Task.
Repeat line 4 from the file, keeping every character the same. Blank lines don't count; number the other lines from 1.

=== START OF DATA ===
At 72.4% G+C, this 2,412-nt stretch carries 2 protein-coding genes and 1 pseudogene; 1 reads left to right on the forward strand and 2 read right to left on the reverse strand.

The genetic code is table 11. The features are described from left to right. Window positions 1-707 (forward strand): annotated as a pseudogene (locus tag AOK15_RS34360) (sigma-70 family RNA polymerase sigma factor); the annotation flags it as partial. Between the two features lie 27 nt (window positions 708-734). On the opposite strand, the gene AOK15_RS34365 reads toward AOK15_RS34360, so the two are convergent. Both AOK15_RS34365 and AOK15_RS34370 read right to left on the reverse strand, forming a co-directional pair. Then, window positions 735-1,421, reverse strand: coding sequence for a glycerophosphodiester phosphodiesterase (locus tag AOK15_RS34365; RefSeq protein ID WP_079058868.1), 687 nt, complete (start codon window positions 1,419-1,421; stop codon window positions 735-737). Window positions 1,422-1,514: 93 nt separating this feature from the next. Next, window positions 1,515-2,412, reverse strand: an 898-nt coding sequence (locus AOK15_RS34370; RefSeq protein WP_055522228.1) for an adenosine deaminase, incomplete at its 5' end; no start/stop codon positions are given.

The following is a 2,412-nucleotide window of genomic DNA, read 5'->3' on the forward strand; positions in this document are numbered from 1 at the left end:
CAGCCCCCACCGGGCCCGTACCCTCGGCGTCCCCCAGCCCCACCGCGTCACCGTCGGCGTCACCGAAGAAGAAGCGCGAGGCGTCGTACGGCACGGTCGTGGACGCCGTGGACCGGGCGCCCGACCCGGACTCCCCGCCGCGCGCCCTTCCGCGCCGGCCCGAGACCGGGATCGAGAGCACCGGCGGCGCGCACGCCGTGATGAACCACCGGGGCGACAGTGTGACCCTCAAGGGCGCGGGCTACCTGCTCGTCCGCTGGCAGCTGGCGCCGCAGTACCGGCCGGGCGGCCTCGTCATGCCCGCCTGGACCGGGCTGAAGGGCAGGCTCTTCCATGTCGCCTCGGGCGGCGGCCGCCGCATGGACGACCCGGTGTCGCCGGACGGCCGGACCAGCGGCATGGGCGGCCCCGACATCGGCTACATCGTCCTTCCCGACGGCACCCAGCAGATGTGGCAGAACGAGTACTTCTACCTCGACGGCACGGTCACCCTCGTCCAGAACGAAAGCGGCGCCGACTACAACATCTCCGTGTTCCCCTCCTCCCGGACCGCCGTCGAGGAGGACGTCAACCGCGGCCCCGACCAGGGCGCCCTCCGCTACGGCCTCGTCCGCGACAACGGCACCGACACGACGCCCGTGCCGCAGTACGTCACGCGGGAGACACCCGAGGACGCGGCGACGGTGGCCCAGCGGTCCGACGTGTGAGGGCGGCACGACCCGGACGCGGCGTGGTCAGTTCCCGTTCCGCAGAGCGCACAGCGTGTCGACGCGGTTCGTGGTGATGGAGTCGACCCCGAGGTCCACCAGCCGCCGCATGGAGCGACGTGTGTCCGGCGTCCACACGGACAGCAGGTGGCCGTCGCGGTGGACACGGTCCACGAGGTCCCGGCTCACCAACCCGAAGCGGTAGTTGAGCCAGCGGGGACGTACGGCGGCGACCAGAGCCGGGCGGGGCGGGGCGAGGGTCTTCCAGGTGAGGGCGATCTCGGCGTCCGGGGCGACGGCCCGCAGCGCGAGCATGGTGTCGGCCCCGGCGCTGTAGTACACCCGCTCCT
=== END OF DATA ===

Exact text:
CAGCCCCCACCGGGCCCGTACCCTCGGCGTCCCCCAGCCCCACCGCGTCACCGTCGGCGTCACCGAAGAAGAAGCGCGAGGCGTCGTACGGCACGGTCGTGGACGCCGTGGACCGGGCGCCCGACCCGGACTCCCCGCCGCGCGCCCTTCCGCGCCGGCCCGAGACCGGGATCGAGAGCACCGGCGGCGCGCACGCCGTGATGAACCACCGGGGCGACAGTGTGACCCTCAAGGGCGCGGGCTACCTGCTCGTCCGCTGGCAGCTGGCGCCGCAGTACCGGCCGGGCGGCCTCGTCATGCCCGCCTGGACCGGGCTGAAGGGCAGGCTCTTCCATGTCGCCTCGGGCGGCGGCCGCCGCATGGACGACCCGGTGTCGCCGGACGGCCGGACCAGCGGCATGGGCGGCCCCGACATCGGCTACATCGTCCTTCCCGACGGCACCCAGCAGATGTGGCAGAACGAGTACTTCTACCTCGACGGCACGGTCACCCTCGTCCAGAACGAAAGCGGCGCCGACTACAACATCTCCGTGTTCCCCTCCTCCCGGACCGCCGTCGAGGAGGACGTCAACCGCGGCCCCGACCAGGGCGCCCTCCGCTACGGCCTCGTCCGCGACAACGGCACCGACACGACGCCCGTGCCGCAGTACGTCACGCGGGAGACACCCGAGGACGCGGCGACGGTGGCCCAGCGGTCCGACGTGTGAGGGCGGCACGACCCGGACGCGGCGTGGTCAGTTCCCGTTCCGCAGAGCGCACAGCGTGTCGACGCGGTTCGTGGTGATGGAGTCGACCCCGAGGTCCACCAGCCGCCGCATGGAGCGACGTGTGTCCGGCGTCCACACGGACAGCAGGTGGCCGTCGCGGTGGACACGGTCCACGAGGTCCCGGCTCACCAACCCGAAGCGGTAGTTGAGCCAGCGGGGACGTACGGCGGCGACCAGAGCCGGGCGGGGCGGGGCGAGGGTCTTCCAGGTGAGGGCGATCTCGGCGTCCGGGGCGACGGCCCGCAGCGCGAGCATGGTGTCGGCCCCGGCGCTGTAGTACACCCGCTCCT